CLARKSVILLE, Tenn. – On a recent Tuesday afternoon, a farmer in rural Scottsville, Ky., spotted a strange, shimmering object in one of his fields. He wasn’t quite sure what to make of it. It appeared to be nothing more than a Styrofoam beer cooler, wrapped in aluminum foil, with a parachute attached to it.
“What in the world is this?” he reportedly said. Another man with him said it looked like a weather balloon, so the farmer picked up the unusual box and took it back to his garage. The next morning, as he drove down a nearby highway, he happened upon a group of Austin Peay State University students wading through the weeds and tall grass along the side of the road.
“He said, ‘you guys looking for a box about yeah big?’” Dylan Wood, an APSU physics student, recalled. “We said, ‘yes we are.’ He said, ‘let me take you to it.’”
A few minutes later, the students retrieved the cooler, along with the digital camera, they had sent 98,000 feet into the stratosphere. Wood, who has a calm, unassuming demeanor, probably beamed as he took the box back to his car. It was the conclusion of almost three years of hard work for him, dating back to when he first learned of the high altitude balloon project during his freshman year at APSU.
“I’m really glad we actually got this one up,” he said. “And I’m really glad he saw us on the highway.”
The foam cooler’s journey into the region sometimes referred to as “near space” began the previous day when Wood and fellow physic students Ryan Adams and Michael Hurn and chemistry student James Thomas gathered next to a cow pasture at the APSU Environmental Education Center. That’s where they attached a helium-filled balloon to the Styrofoam box. In addition to the camera, Wood placed a GPS tracking device, a temperature probe and other equipment.
It was a cool, but sunny, afternoon with gusts of wind occasionally causing tree limbs to creak. A cow standing near a barbed wire fence eyed the students suspiciously as they spread a blanket across the ground. This was to keep the grass or any sticks from puncturing the balloon.
APSU associate professor of physics Dr. Justin Oelgoetz, who mentored Wood and the others on the project, stood nearby, checking the local air traffic on his cell phone. The aluminum foil would allow airplanes to pick up the cooler on radar, but he wanted to be sure the sky was clear.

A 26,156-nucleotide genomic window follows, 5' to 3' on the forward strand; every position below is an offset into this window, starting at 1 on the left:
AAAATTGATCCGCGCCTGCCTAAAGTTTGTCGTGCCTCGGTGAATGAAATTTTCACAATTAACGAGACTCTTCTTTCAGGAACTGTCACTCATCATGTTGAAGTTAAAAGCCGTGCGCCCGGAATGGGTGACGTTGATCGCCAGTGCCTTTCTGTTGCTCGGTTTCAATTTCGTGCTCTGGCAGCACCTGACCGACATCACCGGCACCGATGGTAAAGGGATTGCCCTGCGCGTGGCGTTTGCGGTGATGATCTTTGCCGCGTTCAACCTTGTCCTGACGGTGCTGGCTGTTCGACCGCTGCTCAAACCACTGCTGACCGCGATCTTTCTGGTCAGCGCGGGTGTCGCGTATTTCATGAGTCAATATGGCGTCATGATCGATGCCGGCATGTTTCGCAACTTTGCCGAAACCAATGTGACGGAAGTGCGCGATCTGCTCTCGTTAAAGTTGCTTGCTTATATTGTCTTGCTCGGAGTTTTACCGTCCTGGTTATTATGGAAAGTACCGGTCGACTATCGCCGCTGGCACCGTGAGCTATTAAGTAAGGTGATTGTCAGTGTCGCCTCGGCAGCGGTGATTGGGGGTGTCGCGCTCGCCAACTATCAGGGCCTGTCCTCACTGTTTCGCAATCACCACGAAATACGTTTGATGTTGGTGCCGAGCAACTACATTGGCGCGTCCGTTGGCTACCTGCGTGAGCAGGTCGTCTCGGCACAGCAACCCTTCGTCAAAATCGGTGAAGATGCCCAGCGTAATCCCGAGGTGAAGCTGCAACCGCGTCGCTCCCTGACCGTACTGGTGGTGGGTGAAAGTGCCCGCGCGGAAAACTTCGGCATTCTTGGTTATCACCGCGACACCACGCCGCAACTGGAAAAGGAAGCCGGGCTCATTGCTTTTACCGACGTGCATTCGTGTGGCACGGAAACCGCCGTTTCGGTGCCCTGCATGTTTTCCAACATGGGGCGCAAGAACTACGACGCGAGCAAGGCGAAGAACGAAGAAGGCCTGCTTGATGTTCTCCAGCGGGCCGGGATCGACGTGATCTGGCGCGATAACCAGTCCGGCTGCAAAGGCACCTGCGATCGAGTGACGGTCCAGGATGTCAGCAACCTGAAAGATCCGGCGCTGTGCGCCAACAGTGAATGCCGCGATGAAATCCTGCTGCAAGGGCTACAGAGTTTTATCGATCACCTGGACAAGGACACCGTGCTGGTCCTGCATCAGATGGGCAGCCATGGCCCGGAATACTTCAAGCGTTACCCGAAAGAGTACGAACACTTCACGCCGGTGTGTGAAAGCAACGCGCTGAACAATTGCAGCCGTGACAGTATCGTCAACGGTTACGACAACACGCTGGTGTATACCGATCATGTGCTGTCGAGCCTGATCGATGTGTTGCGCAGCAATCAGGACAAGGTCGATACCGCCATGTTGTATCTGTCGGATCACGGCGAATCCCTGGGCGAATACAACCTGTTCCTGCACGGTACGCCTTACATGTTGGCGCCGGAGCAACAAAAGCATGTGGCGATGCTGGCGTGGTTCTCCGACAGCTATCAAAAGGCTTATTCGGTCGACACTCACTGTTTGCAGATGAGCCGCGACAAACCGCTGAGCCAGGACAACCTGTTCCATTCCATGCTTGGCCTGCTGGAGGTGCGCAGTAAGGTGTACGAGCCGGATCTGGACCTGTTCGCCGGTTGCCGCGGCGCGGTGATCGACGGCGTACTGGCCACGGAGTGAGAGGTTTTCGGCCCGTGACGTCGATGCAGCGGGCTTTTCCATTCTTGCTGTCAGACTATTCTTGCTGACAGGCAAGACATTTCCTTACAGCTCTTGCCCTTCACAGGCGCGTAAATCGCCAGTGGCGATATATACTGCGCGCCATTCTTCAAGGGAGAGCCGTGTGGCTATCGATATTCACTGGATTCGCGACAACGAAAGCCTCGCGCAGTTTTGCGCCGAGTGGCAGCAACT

“The foil makes this thing nice and bright and obvious,” he said. “Since their payload is so light, they’re in an unregulated area as far as the FFA (Federal Aviation Administration) is involved.”
Behind Oelgoetz, Adams and Hurn transported helium canisters to the blanket. Then APSU laboratory manager Bryan Gaither slowly filled the balloon while the others held it firmly to keep it from flying away too soon.
Wood checked the GPS transmitter. It was set to send out coordinates every five minutes, which he could track online. Everything seemed ready so he and the other students connected the balloon to the cooler. After counting down from 10, they released the balloon, which rose rapidly into the sky. For the next hour, the camera took pictures first of Clarksville, then of some vague countryside along the Tennessee/Kentucky border. The balloon passed through a cloud, causing a mist to blur the camera’s lens. Eventually the pictures showed the darkness beyond earth’s atmosphere and the glowing blue curvature of the planet.
Then the balloon popped. The cooler drifted down for another hour, thanks to the parachute, landing in a field in Kentucky. When the students finally recovered it, everything was in working order.
“We had good data collected from the data logger we had on there,” Wood said. “It’s a cool thing to do but we also get useful data. We’re thinking of sending up a Geiger counter and studying the cosmic rays of the upper atmosphere, solar radiation that comes from space. Specifically, the solar radiation that comes from the sun. How much radiation the sun is emitting toward the earth.”
Oelgoetz also hopes that future launches might lead to more interest locally in physics and aerospace engineering.
“We’re looking for a way to do outreach with this,” he said. “A fun idea is to work with kids and let them make little packages and wire up a camera or something.”
For more information on the high altitude balloon project, contact the APSU physics department at firstname.lastname@example.org.